The novel coronavirus blew into town in March, knocking us off our proverbial feet as cases roller-coastered around Tahoe, yielding small peaks and victorious valleys. State and local leaders, never before confronted with such a pandemic, battened down the hatches — closing businesses, begging for limited interaction among their constituents, and emphasizing hand washing and the need for face coverings.
Then the eye of the storm made landfall in May, COVID-19 curbing its wrath and giving false hope as case numbers slowed. Businesses surged ahead with reopening and socializing became almost normal again.
But as is often true of actual hurricanes, the highest storm surge comes after the eye passes and it’s likely to be a rough, wheels-up landing. Come press deadline, the U.S. sat atop charts of confirmed COVID-19 cases and deaths. On June 23, the state of California shattered previous single-day records of new cases, with 7,149. Locally, cases continue to spike with Tahoe’s return to a tourism destination. The uptick was expected, and it’s known it will continue in a second wave, but the difference is that we will be ready for it.
Yet with uncertainty raging and human lives at stake, the next steps must be walked carefully, and both medical experts and political representatives hope for a balance between protecting public health and maintaining a stable economy.
Avoiding the threshold
Allowing the state to reopen has been a piecemeal effort by Gov. Gavin Newsom — literally. With the California Department of Public Health at the helm of the ship, health officers from each county provide information about what would flood current availability.
Numbers of beds, ventilators, and other supplies differ from county to county. Based on the data, the state set thresholds each county must stay within to continue reopening.
In addition to the average number of COVID-19 tests being given per day, CDPH looks at three main areas when determining the success each county has in combating the virus:
1. Elevated disease transmission is considered if the case rate per 100,000 people is over 100 across two weeks or if the rate is over 25 and testing positivity is greater than 8%. The second option considers increased availability of testing.
2. The percent change of those hospitalized due to the disease is less likely to be influenced by an increase in testing. Still, if there’s a 10% bump in the average number of COVID-positive cases hospitalized across a three-day span, the threshold is met.
3. Lastly, regarding limited hospital capacity, if less than 20% of intensive care unit beds or less than 25% of ventilators are available, capacity is marked as insufficient.
CDPH updates where counties stand every day, and while the formulas are the same for each county, the numbers obviously differ based on population and whether the location is rural or urban.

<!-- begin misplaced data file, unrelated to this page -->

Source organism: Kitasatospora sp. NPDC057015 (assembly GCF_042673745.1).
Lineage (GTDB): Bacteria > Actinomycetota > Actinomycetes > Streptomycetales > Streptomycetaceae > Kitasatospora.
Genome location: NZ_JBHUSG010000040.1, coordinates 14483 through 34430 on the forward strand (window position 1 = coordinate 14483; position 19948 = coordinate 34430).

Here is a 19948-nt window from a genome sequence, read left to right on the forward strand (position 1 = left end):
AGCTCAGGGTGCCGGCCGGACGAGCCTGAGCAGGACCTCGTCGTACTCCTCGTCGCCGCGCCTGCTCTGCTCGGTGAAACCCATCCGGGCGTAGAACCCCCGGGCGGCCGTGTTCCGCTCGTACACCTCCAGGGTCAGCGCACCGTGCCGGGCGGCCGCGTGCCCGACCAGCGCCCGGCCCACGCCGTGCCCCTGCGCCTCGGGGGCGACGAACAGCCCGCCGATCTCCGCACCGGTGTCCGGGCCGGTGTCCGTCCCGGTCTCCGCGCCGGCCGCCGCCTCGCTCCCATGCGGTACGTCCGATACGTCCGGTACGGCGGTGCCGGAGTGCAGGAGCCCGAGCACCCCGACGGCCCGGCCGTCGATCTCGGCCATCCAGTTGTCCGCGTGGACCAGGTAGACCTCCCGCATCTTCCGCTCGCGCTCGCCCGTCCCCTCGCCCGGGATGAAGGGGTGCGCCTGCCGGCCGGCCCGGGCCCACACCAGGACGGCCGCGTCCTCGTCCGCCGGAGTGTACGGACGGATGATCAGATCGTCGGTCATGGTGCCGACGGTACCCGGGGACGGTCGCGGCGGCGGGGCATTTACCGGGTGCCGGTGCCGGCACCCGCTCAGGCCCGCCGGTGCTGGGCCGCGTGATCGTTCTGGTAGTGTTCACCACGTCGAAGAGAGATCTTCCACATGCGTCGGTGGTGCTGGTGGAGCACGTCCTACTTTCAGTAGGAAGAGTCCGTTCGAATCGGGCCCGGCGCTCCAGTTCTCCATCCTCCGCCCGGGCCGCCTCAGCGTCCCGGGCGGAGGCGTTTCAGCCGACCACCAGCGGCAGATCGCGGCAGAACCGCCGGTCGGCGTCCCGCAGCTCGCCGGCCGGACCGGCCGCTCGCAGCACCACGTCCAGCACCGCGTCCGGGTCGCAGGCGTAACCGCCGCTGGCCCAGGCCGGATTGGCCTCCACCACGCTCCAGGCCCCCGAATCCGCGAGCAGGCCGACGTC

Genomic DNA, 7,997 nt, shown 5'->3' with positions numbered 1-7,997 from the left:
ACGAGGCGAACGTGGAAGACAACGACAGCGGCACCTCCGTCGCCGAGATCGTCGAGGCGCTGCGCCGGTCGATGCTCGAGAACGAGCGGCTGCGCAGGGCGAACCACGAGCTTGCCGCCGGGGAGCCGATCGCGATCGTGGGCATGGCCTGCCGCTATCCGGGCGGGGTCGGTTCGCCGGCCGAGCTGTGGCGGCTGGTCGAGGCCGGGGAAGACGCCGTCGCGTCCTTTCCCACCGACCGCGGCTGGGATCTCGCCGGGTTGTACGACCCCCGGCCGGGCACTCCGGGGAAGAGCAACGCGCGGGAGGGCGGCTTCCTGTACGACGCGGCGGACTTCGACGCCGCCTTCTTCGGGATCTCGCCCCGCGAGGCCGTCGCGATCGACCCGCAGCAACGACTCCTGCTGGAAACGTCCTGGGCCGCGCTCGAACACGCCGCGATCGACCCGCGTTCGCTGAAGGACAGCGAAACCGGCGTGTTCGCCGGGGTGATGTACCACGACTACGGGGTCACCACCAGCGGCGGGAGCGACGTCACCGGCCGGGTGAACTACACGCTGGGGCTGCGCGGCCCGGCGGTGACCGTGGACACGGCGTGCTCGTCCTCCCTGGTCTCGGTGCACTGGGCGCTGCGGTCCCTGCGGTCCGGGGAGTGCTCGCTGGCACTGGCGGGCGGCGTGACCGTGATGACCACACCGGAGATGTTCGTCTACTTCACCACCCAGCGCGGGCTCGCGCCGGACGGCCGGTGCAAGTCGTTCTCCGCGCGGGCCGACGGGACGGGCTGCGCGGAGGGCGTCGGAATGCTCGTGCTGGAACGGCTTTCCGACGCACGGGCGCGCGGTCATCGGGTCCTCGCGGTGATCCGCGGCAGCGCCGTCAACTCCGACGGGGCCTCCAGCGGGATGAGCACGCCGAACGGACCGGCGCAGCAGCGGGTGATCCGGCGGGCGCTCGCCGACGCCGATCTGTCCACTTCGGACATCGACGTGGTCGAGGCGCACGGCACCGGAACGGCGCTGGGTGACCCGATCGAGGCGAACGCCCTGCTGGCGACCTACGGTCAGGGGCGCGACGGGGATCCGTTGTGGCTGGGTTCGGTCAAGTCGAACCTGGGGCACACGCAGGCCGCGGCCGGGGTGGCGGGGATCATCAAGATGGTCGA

“The bottom line is, [the state doesn’t] want to overwhelm the health system with so many sick people that we run out of resources,” explained Dr. Glennah Trochet, deputy public health officer for Nevada County. “All the benchmarks they want counties to meet, testing and the number of positive cases versus tests, are based on what would overwhelm the healthcare system.”
She said Nevada County isn’t near overwhelming what there’s room for — that’s why things have continued to open; “but it doesn’t mean we couldn’t get there.”
Both Nevada and Placer submitted attestations of readiness to the CDPH in mid-May, breaking down what they can handle in light of the coronavirus’ continued threat and why they were ready to reopen. In addition to the state’s monitoring indicators are county metrics that serve as triggers for slowing the reopening pace and/or tightening modifications made.
Placer County provided such triggers as a doubling of cases in less than five days for five consecutive days; rising number of new healthcare worker infections for five days straight; less than a seven-day supply of personal protective equipment for healthcare workers; and over 135% capacity at hospitals. Placer County’s May 11 attestation of readiness is available, and includes a full list of the triggers.
As of press time, Dr. Aimee Sisson, Placer’s health officer and public health director, said none of the triggers had been met, but she’s keeping a close eye on the rising numbers — in particular, the state’s metric of case rate per 100,000 residents.
“[Placer County’s number] falls below the 100 cases per 100,000 resident threshold, yet it has doubled compared to two weeks ago,” she wrote in an email on June 26. “Nonetheless, the current case rate of 62 per 100,000 when coupled with Placer’s testing positivity rate of 4% continues to indicate that the county has not exceeded this threshold. To reach a case rate of 100 per 100,000 residents, Placer County would need to add 400 cases in 14 days, an average of 28 cases per day. In the last seven days we have averaged 17 cases per day.”
If a threshold is met, she continued, she would engage with county leadership and CDPH to discuss a plan of action.
The state of Nevada has its own requirements to boost the economy back up. Gov. Steve Sisolak’s Roadmap to Recovery walks residents and visitors through four different phases of relaxing restrictions, including benchmarks for counties to meet at each point.
Rt.live, a website launched by the Instagram cofounders, tracks how fast the coronavirus is spreading. ‘Rt’ is the average number of people infected by someone who already has the virus. The sweet spot here is the number 1: If the Rt is above 1, the virus spreads quickly; if it’s below 1, the spread is slowed down. By the beginning of July, Nevada had the highest Rt out of all 50 U.S. states — an estimated 1.48.
Nevada currently sits in phase two of reopening, and Sisolak announced on June 29 a directive extending the phase until the end of July in light of COVID trends.
Still in the thick of the first wave